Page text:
Sub-Phase IIIa. Defensive Posturing (C+45 thru D-Day). This subphase is designated to strengthen and improve the theater defensive posture established not later than C+45. This phase consists of the time between establishment of an effective defense and the commencement of hostilities. This phase may be as short as a matter of hours, or as long as a period of months. During this phase initial, alternate, and final ground defensive positions will be established well forward and improved to the maximum extent possible. Defensive air operations will be maintained at heightened levels commensurate with sustained operations capabilities. Naval operations will continue to insure the unhindered use of sea LOCs and prevent any Iraqi offensive naval operations in the Arabian Gulf. Theater logistics will be improved as rapidly as possible, and joint training will be conducted on a continuous basis. This sub-phase will continue until Iraqi attack commences, or until so directed by the NCA.

Sub-Phase IIIb. Defensive Combat (D-Day thru D+7). This phase is implemented when an Iraqi attack is initiated against Kuwait or Saudi Arabia. During this phase U.S. air forces initiate theater counterair operations, interdictions, and close air support to gain air superiority, destroy, delay, disrupt, or divert attacking Iraqi ground forces. USARCENT and USMARCENT, supported by tactical air and naval surface fire support, will delay and attrite attacking enemy forces as far forward as possible, and establish in-depth defenses on suitable terrain. In the MARCENT portion of the theater of operations, defensive operations will focus primarily on critical ports, oil facilities, major population centers, and key terrain along the Arabian Gulf coast. In the ARCENT portion of the theater of operations, defensive operations will focus primarily on major population centers and resources of potential military value at King Khalid Military City, Hafar Al Batan, and the approaches to Riyadh. The ability to withstand chemical attack on friendly forces is dependant upon active chemical defense and through ATBM assets. This phase will continue until the enemy has been sufficiently attrited to allow counteroffensive operations, estimated to occur on or about D+7. If this phase commences prior to C+45, major combat forces will continue to deploy to the theater of operations and will be employed to reinforce the defense or to conduct counteroffensive operations, depending upon the theater operational situation.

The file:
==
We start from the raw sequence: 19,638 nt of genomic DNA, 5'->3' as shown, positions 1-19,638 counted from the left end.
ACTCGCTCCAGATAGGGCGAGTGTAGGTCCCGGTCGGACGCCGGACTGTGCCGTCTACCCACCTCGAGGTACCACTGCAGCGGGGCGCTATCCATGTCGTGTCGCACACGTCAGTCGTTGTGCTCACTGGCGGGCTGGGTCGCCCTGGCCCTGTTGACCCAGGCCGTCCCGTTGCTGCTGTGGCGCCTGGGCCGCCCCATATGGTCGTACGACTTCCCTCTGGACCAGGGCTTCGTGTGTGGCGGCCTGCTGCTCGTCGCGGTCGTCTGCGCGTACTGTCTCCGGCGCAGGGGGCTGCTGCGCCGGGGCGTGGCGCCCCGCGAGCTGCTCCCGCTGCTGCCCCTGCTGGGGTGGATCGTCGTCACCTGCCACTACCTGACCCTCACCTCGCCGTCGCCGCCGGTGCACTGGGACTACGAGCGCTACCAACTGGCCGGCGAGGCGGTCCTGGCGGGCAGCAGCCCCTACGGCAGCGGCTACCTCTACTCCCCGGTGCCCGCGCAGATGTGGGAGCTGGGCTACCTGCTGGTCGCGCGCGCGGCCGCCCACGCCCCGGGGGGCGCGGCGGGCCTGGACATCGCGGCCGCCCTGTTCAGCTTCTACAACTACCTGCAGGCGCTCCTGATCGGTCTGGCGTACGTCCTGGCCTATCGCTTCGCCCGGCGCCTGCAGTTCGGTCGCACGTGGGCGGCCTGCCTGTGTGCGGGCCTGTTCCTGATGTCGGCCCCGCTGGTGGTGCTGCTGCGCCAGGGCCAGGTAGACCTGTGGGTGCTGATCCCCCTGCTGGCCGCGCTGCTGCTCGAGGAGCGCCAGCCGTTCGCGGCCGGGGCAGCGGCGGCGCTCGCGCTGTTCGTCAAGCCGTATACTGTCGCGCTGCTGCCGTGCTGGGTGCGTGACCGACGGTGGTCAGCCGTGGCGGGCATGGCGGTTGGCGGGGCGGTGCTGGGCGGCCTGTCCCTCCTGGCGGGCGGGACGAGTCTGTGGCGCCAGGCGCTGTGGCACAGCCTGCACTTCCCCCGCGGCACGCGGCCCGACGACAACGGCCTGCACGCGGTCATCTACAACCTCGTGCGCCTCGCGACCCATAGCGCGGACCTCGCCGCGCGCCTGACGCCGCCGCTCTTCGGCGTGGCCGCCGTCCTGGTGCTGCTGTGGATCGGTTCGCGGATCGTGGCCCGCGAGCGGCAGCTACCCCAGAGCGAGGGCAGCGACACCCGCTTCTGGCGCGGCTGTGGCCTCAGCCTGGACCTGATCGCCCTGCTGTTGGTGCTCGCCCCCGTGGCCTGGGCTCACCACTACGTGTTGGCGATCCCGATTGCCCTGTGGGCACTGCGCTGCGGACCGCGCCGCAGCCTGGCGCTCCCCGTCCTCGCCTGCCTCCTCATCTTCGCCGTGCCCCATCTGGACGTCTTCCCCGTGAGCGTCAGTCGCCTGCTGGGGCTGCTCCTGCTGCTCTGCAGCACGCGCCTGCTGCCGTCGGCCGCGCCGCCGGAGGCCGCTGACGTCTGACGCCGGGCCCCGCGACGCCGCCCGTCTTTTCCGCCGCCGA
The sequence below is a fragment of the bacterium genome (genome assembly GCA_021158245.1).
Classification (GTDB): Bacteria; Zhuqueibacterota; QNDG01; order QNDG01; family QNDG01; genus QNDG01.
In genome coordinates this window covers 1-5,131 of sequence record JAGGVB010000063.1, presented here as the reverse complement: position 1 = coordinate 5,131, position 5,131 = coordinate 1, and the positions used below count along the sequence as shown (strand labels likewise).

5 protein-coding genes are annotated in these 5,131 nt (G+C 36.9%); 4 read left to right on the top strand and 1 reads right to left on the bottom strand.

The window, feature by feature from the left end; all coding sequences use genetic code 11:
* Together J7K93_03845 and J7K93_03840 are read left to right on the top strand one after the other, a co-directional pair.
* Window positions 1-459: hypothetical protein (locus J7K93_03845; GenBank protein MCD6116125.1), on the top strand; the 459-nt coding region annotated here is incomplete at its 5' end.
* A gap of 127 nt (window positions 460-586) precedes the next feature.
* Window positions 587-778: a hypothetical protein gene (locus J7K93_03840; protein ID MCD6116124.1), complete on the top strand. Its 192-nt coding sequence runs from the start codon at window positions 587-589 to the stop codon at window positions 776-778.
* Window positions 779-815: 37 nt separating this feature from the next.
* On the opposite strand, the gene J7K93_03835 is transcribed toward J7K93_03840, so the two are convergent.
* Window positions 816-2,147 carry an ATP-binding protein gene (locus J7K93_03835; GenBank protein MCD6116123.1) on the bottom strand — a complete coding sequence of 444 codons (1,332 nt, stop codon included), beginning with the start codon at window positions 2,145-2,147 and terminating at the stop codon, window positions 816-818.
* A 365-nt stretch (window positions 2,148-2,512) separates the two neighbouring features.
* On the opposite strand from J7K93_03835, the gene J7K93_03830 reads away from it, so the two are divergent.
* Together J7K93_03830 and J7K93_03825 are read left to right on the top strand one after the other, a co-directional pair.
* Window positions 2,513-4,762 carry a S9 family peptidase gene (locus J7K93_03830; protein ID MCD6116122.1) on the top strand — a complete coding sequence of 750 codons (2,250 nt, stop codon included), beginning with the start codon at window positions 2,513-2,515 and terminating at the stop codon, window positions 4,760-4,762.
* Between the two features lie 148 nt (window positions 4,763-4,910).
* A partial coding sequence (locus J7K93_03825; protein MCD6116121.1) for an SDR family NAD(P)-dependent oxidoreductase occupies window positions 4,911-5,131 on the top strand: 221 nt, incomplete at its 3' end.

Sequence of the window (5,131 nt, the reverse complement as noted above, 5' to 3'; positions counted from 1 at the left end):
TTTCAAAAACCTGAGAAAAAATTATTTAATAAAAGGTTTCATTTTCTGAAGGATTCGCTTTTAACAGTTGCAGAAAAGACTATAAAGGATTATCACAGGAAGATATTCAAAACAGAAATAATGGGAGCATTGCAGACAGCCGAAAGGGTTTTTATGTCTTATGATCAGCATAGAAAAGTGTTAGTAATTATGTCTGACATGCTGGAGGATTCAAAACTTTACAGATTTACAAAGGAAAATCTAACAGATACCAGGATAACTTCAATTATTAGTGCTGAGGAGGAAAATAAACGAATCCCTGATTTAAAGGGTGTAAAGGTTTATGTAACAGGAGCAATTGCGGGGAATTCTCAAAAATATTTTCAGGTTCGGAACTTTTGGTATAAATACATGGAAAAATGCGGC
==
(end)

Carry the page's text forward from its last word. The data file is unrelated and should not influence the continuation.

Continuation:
Sub-Phase IIIc. Counteroffensive (D+7 thru D+20). This phase will be implemented once force ratios favor counteroffensive operations. During this phase the ground forces of USARCENT and USMARCENT will initiate supporting counteroffensives to fix and destroy Iraq forces in their respective sectors. The theater reserve (designated by ARCENT), comprised of at least two heavy mechanized Div's, an ACR, and an aviation brigade, will then conduct the main theater counteroffensive to destroy the Iraqi center of gravity, which is the operational reserve, if it has penetrated into Kuwait or Saudi territory. If the Iraqi operational reserve has not penetrated into Kuwait or Saudi Arabia, the U.S. theater reserve will either be held in reserve and not committed, or will be committed in support of USARCENT or USMARCENT to destroy those Iraqi forces that have penetrated into Kuwait or Saudi Arabia. Only upon the direction of the NCA will offensive ground operations be conducted in Iraq. This phase will be terminated when all Iraqi forces have been expelled from Kuwait and/or Saudi Arabia and U.S. forces are again postured into adequate defense positions along the Kuwaiti and Saudi Arabian borders as per sub-phase IIIb (Defensive Combat) of this OPLAN. U.S. forces will remain in consolidated defensive positions until so directed to redeploy by the NCA. Post conflict operations will be conducted as required with USARCENT serving as the USCENTCOM executive agent for post-conflict operations.

USMARCENT. Marine forces will initially establish a screen to provide early warning. Defenses along the FEBA will be established. Units in the defense will engage enemy forces as far forward as possible causing Iraqi units to deploy into attack formations and slow their advance. The movement to subsequent defensive positions will be delayed for as long as possible and must be coordinated with USARCENT, USNAVCENT, USCENTAF, and SOCCENT and must not occur until given permission by USCINCCENT. If required, a strong point defense will be established around Kuwait City as a last ditch defensive effort to save this facility.